Increasingly, organizations think green and strive for sustainable results. Interbrand produces a report, Best Global Green Brands 2012, noting the top globally green brands and in describing its methodology states that “Sustainability has proven to be a strategic and profitable aspect of business and a brand-strengthening asset, as long as organizations take measurable steps to reduce their social and environmental impact and credibly convey benefits that are relevant to consumers.” Additionally, there are many organizations who have adopted the International Organization for Standardization (ISO) for environmental management systems, ISO 14001:2004. The International Organization for Standardization (2010) noted in ISO 9001 certifications top one million mark, food safety and information security continue meteoric increase, “Up to the end of December 2009, at least 223 149 ISO 14001:2004 certificates had been issued in 159 countries and economies. Annual growth is stabilized at almost the same level as in 2008 – 34 334 in 2009, compared to 34 242 in 2008, when the total was 188 815 in 155 countries and economies.”

With this focus on creating sustainable products, the question that arises is how this focus on green can be extended to all projects. Is thinking green in project management as common and apparent if the result is not an obvious environmentally friendly product? With people and organizations more environmentally conscious, there is an opportunity to continue the practice of thinking about and applying environmental decisions to each specific project conducted within an organization.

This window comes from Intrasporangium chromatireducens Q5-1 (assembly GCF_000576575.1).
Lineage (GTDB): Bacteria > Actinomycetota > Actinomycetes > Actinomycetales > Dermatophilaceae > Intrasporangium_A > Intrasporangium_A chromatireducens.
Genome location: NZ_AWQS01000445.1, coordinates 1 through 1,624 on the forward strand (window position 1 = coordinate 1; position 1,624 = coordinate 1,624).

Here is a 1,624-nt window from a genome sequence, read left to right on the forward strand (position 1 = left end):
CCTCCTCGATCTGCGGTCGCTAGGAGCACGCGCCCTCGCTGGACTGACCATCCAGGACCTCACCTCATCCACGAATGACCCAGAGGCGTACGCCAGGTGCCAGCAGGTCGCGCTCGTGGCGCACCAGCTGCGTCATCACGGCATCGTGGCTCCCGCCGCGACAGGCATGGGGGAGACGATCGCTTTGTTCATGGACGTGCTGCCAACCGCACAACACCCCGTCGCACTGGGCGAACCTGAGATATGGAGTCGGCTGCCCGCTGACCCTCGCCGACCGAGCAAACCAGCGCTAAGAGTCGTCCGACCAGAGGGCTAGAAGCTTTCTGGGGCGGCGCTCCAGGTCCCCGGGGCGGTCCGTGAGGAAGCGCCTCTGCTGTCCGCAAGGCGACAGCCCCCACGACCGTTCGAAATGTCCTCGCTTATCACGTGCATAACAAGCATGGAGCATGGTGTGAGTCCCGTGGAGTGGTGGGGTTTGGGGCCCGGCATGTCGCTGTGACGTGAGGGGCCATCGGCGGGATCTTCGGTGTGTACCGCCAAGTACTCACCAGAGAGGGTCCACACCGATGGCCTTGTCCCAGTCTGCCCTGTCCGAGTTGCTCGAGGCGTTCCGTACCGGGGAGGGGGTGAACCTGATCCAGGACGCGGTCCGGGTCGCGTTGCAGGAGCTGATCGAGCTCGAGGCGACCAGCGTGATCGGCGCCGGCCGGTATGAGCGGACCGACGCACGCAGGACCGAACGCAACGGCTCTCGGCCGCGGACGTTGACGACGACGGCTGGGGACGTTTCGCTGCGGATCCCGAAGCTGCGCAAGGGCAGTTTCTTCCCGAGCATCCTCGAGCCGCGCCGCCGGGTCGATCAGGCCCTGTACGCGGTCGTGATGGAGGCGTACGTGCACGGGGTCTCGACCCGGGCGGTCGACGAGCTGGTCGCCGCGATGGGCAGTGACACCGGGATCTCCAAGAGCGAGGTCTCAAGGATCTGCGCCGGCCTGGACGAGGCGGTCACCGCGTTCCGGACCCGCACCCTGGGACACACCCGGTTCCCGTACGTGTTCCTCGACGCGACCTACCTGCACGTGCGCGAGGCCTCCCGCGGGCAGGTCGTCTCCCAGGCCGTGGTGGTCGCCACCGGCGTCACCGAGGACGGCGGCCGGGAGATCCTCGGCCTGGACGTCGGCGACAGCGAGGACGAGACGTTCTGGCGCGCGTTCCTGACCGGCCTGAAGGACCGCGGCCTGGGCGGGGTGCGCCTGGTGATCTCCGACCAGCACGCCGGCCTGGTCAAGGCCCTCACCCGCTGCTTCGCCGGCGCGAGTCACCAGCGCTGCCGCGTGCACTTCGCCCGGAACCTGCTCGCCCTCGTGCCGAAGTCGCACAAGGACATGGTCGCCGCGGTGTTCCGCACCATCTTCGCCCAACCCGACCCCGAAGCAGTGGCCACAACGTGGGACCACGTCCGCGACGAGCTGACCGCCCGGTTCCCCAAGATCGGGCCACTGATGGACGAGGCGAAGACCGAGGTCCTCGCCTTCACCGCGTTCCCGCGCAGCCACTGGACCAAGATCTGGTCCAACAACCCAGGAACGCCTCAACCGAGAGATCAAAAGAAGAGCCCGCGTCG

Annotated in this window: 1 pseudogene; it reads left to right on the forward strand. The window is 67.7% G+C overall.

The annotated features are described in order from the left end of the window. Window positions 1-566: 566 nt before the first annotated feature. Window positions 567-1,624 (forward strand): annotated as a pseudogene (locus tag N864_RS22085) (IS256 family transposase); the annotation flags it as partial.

This chapter proposes a model/concept that adopts or promotes green thinking in project management. It shares ideas for placing the environment into the project management profession and how organizations’ existing processes may be extended to incorporate GreenPM:

  • Supporting ISO 14000 Standards through Project Management Processes

  • A Closer Look: Applying Greenthink to Project Management Processes

  • Taking Green Projects to the Next Level in Your Organization: PMOs and Portfolio Management

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Background

Companies incorporate sustainability ideas into business strategies. As noted in Environmental Leader (2010) “Large U.S. companies continue to be involved in sustainability, and most companies see an alignment between sustainability and their overall business strategy, according to a new report and related podcast from Deloitte.” Companies undertake projects, and therefore use project management practices, to help move toward their business strategies. Therefore, it seems that there is a natural fit to extend the environmental dimension into project management. Ideas and research for thinking green in project management continue to surface although the widespread practical application of diligently considering an environmental dimension in structured project management processes, to our knowledge, remains a future hope.